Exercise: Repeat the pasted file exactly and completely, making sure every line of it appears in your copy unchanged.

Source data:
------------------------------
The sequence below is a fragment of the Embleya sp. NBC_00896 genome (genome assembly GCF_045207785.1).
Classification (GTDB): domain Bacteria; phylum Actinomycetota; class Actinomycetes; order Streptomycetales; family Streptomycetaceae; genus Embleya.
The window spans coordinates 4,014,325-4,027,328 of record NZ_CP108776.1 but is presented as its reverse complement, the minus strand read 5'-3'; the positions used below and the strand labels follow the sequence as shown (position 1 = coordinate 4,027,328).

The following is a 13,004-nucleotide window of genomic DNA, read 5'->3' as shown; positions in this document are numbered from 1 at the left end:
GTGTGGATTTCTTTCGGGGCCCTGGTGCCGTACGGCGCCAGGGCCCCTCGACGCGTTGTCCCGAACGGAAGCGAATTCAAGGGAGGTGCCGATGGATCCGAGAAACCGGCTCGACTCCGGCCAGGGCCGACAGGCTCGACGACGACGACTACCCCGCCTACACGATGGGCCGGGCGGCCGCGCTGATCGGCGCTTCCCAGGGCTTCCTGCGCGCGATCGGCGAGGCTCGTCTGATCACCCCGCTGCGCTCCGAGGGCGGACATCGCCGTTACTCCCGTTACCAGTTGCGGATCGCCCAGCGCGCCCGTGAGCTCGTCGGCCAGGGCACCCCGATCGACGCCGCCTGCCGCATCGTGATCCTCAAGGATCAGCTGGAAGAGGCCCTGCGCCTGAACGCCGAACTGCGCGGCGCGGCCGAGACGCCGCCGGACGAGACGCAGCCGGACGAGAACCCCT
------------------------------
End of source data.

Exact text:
The sequence below is a fragment of the Embleya sp. NBC_00896 genome (genome assembly GCF_045207785.1).
Classification (GTDB): domain Bacteria; phylum Actinomycetota; class Actinomycetes; order Streptomycetales; family Streptomycetaceae; genus Embleya.
The window spans coordinates 4,014,325-4,027,328 of record NZ_CP108776.1 but is presented as its reverse complement, the minus strand read 5'-3'; the positions used below and the strand labels follow the sequence as shown (position 1 = coordinate 4,027,328).

The following is a 13,004-nucleotide window of genomic DNA, read 5'->3' as shown; positions in this document are numbered from 1 at the left end:
GTGTGGATTTCTTTCGGGGCCCTGGTGCCGTACGGCGCCAGGGCCCCTCGACGCGTTGTCCCGAACGGAAGCGAATTCAAGGGAGGTGCCGATGGATCCGAGAAACCGGCTCGACTCCGGCCAGGGCCGACAGGCTCGACGACGACGACTACCCCGCCTACACGATGGGCCGGGCGGCCGCGCTGATCGGCGCTTCCCAGGGCTTCCTGCGCGCGATCGGCGAGGCTCGTCTGATCACCCCGCTGCGCTCCGAGGGCGGACATCGCCGTTACTCCCGTTACCAGTTGCGGATCGCCCAGCGCGCCCGTGAGCTCGTCGGCCAGGGCACCCCGATCGACGCCGCCTGCCGCATCGTGATCCTCAAGGATCAGCTGGAAGAGGCCCTGCGCCTGAACGCCGAACTGCGCGGCGCGGCCGAGACGCCGCCGGACGAGACGCAGCCGGACGAGAACCCCT